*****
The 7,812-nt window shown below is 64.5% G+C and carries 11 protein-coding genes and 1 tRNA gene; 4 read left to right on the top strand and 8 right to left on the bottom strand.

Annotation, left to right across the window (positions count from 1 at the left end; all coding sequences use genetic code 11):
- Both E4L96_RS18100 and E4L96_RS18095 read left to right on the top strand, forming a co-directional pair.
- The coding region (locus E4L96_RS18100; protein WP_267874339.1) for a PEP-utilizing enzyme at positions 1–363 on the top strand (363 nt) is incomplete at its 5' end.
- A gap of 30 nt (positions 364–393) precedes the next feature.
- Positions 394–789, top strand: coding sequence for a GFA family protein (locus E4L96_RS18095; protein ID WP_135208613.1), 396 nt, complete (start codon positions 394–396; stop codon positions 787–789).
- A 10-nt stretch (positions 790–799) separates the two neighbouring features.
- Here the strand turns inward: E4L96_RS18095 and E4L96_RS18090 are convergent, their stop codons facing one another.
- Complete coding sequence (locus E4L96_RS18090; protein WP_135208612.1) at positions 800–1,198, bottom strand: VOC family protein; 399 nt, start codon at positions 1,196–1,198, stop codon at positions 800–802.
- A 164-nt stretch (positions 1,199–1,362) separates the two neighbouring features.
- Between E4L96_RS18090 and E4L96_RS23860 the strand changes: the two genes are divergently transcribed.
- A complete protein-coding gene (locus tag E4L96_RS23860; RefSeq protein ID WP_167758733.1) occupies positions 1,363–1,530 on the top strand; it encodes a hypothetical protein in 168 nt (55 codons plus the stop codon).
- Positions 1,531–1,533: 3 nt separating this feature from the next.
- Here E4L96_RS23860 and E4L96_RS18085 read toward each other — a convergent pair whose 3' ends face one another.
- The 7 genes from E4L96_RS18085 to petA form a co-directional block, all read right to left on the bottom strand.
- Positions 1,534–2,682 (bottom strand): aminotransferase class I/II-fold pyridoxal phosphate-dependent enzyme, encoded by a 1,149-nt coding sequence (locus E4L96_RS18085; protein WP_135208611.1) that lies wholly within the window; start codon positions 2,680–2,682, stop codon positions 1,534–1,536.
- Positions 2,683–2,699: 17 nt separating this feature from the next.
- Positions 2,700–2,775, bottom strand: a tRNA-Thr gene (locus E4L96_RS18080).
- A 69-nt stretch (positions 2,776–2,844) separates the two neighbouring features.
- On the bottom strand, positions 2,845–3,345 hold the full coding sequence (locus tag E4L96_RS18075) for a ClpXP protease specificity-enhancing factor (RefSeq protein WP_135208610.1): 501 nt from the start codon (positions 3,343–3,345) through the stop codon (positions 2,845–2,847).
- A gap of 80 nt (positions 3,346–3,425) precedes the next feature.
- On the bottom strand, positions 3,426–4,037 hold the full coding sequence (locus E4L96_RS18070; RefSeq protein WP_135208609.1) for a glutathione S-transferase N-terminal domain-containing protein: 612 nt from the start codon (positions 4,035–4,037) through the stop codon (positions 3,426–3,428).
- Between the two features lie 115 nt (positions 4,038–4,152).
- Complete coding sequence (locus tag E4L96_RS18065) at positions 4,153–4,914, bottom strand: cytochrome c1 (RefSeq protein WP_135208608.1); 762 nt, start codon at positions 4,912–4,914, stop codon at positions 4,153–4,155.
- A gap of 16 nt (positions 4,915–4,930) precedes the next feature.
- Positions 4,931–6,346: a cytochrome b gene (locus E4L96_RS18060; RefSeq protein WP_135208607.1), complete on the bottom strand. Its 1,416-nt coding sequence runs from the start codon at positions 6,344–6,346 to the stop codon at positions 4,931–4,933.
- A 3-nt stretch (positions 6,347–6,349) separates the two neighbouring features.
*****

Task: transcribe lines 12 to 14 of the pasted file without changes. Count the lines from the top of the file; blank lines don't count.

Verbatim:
- A complete protein-coding gene (locus tag E4L96_RS23860; RefSeq protein ID WP_167758733.1) occupies positions 1,363–1,530 on the top strand; it encodes a hypothetical protein in 168 nt (55 codons plus the stop codon).
- Positions 1,531–1,533: 3 nt separating this feature from the next.
- Here E4L96_RS23860 and E4L96_RS18085 read toward each other — a convergent pair whose 3' ends face one another.